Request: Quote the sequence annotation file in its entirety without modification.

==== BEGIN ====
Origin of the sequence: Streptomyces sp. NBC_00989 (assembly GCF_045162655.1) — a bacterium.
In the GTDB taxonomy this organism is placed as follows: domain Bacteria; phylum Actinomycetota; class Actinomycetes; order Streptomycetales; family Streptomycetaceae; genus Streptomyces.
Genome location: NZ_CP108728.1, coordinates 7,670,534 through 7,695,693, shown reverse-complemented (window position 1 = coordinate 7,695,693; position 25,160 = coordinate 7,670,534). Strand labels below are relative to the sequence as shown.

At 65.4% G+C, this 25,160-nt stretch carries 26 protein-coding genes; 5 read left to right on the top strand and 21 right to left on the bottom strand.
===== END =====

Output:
Origin of the sequence: Streptomyces sp. NBC_00989 (assembly GCF_045162655.1) — a bacterium.
In the GTDB taxonomy this organism is placed as follows: domain Bacteria; phylum Actinomycetota; class Actinomycetes; order Streptomycetales; family Streptomycetaceae; genus Streptomyces.
Genome location: NZ_CP108728.1, coordinates 7,670,534 through 7,695,693, shown reverse-complemented (window position 1 = coordinate 7,695,693; position 25,160 = coordinate 7,670,534). Strand labels below are relative to the sequence as shown.

At 65.4% G+C, this 25,160-nt stretch carries 26 protein-coding genes; 5 read left to right on the top strand and 21 right to left on the bottom strand.